Welcome to FERN’s Friday Feed (#FFF), where we share the stories from this week that made us stop and think.
Yale Environment 360
Renewable natural gas has been around for a long time, but on a very small scale. Now, writes Jonathan Mingle, “a new wave of large-scale … projects” is “tapping into heretofore unexploited sources of energy: some are capturing the vast amounts of methane generated by manure from some of the 2,300 hog farms that dot eastern North Carolina; some are building biodigesters to turn clusters of large California dairy farms into energy hubs; and some are seeking to divert food waste from landfills and transform it into vehicle and heating fuels.”
“Last Supper in Pompei,” a new exhibit at the University of Oxford, “draws on more than 300 artifacts, including frescoes, silver dinnerware, cooking utensils and carbonized bread recovered from the archaeological site, to explore the Romans’ indulgent relationship with food and drink,” writes Meilan Solly. Beyond dormouse, “[o]ther favorites included rabbits stuffed with figs, mousses molded into the shape of chickens, focaccia bread, pomegranates and grapes. To garnish these and other delicacies, Pompeiians relied on garum, a fermented fish sauce that the poet Martial described as a “lordly, … costly gift, made from the first blood of a still-gasping mackerel.”
Several indie musicians have in recent years invested in or opened restaurants in bars in cities like New York and Montreal. Why? Artists point out that musicians with odd touring schedules have often worked in the service industry to make ends meet, so they have a glimpse into how operations work. And given the music industry’s waning profitability for artists, investing in a brick-and-mortar restaurant can be a reliable retirement plan. Plus, there might be a similar mindset to running a restaurant as a musical project: “It’s not a stretch to say that working together on specialty food endeavors replicates the collaborative, collective creative spirit that emerges within a band,” writes Annie Zaleski.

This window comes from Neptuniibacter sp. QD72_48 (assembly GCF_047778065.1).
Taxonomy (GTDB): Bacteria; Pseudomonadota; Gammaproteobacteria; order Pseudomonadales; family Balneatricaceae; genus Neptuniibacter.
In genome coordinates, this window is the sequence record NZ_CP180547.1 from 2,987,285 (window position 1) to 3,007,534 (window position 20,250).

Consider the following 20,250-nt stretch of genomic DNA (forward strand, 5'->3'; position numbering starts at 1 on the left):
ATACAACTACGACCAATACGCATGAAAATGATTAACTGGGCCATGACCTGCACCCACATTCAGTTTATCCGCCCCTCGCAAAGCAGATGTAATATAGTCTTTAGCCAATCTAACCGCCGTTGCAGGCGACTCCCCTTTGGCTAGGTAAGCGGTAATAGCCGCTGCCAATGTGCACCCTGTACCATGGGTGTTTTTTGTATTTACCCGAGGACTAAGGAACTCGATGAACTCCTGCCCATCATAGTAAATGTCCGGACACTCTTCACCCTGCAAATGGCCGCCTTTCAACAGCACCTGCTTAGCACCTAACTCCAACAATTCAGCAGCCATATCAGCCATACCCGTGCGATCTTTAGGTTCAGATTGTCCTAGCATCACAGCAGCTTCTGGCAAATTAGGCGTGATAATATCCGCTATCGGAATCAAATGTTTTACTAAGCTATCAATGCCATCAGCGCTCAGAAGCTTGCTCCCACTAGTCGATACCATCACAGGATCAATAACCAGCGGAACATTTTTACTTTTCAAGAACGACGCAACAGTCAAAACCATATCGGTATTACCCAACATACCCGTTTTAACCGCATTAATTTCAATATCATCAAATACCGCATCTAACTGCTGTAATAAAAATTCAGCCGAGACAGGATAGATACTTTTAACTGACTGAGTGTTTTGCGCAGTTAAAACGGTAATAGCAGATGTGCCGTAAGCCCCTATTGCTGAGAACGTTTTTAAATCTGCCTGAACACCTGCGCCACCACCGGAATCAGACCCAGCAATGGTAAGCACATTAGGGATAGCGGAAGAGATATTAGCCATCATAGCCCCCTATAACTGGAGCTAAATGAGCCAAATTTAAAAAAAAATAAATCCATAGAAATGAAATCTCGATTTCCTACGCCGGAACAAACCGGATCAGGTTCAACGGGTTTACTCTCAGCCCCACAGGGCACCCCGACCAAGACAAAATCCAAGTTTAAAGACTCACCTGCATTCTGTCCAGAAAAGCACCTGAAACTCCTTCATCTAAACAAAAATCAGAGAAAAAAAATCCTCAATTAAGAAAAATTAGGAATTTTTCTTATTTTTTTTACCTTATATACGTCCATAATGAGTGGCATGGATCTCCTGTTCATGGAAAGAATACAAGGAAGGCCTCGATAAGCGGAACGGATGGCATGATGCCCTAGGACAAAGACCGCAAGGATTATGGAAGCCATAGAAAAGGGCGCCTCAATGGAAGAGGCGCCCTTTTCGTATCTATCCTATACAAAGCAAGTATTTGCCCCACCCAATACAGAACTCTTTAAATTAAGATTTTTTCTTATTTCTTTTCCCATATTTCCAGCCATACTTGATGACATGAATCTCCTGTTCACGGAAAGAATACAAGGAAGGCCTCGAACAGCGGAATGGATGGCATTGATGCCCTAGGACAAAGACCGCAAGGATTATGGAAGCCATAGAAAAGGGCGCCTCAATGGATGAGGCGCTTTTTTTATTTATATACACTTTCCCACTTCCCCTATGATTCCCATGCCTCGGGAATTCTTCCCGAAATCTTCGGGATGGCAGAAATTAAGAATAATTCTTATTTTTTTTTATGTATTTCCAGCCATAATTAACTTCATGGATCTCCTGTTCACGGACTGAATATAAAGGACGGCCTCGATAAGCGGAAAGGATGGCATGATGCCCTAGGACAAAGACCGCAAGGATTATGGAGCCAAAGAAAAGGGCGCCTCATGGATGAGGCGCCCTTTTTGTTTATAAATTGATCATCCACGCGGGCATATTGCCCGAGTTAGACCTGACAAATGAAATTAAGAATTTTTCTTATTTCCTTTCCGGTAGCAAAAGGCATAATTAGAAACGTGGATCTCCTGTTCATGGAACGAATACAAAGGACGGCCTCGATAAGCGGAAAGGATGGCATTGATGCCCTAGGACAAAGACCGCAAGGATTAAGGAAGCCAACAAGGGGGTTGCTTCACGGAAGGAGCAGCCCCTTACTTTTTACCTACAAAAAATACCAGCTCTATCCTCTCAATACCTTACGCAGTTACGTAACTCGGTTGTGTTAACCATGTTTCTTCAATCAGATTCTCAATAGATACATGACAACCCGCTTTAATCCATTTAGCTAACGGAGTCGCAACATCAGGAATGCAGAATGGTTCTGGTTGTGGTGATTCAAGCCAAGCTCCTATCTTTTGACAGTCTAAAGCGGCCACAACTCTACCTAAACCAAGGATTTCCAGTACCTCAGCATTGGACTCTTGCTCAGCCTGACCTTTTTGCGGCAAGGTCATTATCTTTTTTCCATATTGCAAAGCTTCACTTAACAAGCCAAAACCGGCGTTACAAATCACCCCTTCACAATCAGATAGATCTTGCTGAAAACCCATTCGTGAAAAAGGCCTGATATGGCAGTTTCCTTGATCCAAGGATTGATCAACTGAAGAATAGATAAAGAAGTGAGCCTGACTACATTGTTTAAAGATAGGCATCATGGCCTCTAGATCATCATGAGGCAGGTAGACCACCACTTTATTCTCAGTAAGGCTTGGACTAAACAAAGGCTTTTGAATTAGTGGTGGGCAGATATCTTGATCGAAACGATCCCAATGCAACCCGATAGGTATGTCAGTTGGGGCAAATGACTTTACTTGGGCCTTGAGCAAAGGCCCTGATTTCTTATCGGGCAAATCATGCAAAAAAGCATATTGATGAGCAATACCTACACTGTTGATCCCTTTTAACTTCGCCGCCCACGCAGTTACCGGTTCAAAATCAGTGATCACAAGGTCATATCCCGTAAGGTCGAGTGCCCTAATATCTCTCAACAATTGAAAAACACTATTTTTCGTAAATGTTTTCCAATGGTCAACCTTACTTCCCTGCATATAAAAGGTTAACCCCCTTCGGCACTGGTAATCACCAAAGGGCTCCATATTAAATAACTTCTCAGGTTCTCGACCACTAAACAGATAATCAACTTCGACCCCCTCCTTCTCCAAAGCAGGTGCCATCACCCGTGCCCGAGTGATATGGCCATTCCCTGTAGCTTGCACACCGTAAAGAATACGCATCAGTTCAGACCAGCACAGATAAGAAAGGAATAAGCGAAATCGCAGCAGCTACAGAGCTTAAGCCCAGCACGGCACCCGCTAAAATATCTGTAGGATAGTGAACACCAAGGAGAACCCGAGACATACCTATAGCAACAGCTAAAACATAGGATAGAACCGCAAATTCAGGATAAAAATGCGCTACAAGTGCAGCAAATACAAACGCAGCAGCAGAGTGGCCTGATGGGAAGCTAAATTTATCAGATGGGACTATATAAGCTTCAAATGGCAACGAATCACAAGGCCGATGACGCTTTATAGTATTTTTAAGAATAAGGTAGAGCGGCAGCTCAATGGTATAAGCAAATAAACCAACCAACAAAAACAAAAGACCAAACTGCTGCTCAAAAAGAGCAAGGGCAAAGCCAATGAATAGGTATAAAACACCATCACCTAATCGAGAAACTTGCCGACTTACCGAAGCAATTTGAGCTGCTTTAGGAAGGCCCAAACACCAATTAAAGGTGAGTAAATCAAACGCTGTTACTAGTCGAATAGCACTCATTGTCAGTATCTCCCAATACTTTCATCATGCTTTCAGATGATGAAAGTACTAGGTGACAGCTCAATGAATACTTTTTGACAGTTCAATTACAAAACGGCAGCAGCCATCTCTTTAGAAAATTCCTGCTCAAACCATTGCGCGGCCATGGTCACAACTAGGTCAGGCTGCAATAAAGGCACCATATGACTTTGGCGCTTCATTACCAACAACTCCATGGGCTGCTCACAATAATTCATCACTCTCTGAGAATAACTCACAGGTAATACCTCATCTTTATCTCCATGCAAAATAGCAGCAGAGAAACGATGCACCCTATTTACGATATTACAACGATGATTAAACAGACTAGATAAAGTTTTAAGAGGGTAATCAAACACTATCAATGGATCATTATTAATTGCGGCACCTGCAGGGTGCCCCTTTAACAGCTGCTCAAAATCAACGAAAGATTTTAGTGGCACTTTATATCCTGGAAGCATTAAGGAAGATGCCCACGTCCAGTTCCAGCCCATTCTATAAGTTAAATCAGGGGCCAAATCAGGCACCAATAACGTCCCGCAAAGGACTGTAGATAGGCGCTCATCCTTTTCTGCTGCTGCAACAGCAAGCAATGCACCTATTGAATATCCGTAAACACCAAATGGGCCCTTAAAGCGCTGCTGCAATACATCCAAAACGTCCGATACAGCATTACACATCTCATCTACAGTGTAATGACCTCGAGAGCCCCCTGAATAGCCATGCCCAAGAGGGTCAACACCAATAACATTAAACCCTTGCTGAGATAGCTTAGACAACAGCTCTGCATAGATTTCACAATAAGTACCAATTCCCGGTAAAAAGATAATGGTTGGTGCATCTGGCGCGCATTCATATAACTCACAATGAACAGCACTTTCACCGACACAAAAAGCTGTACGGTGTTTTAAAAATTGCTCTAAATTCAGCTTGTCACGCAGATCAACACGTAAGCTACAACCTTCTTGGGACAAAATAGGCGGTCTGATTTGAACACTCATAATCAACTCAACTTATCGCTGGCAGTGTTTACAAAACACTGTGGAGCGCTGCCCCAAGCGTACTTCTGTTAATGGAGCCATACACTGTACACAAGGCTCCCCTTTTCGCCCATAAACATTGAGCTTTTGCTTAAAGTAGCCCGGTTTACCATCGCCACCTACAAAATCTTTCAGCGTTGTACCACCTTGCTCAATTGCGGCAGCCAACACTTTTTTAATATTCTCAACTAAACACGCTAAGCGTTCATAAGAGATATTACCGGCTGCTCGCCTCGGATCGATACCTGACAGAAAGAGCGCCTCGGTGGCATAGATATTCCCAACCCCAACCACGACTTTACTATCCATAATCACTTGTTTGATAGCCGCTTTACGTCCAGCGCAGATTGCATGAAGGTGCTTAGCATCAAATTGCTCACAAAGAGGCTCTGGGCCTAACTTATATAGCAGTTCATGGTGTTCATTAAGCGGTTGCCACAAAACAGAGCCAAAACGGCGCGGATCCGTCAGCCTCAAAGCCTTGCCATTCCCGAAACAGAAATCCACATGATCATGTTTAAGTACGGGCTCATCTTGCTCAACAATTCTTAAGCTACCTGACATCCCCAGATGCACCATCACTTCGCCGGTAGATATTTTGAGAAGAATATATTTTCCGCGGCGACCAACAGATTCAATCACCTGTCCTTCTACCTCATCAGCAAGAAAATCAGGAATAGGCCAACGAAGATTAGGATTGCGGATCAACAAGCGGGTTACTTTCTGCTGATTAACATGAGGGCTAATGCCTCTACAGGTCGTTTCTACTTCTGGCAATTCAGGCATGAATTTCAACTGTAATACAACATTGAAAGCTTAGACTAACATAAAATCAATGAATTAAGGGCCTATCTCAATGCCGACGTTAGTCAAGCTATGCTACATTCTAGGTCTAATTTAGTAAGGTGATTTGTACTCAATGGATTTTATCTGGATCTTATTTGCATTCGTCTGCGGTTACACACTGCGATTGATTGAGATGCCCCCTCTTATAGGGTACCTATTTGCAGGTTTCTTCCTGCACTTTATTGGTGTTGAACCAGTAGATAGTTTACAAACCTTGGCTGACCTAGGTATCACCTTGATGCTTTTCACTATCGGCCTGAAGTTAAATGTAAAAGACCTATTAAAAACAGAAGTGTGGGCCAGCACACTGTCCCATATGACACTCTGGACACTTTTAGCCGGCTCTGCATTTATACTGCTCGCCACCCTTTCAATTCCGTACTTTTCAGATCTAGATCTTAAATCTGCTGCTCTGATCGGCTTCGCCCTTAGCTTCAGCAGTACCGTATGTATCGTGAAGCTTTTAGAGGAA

Rachel Garringer has been recording oral histories with LGBTQIA+ people living in rural areas and small towns since 2013. “I believe in the power of those of us living an experience daily sharing stories of the messy complicated joy, pain, monotony, and fabulosity of rural and small town queer life,” Garringer writes. “Not simplifying our experiences into an easily digestible sound bite, but sharing the full contradictory glory that is human life, no matter who you are, or where you call home.” In this interview, Garringer speaks with Robyn Thirkill, who lives in Prospect, Virginia, on land that’s been in her family for over a century.
The New York Times
Subway is the largest fast-food company in the world by number of stores, outpacing even McDonald’s and Burger King. Subway’s expansion model has always relied on the entrepreneurial spirit of its franchise owners, many of whom are immigrants. But when the chain began to grow too fast, franchise owners were targeted by internal “hit men” who looked for any reason to shut the stores down. “In 2016, for the first time ever, more Subway stores closed than opened,” write Tiffany Hsu and Rachel Abrams. “But while many franchisees shut down because of underperformance, others operating profitable locations began to feel targeted, too.”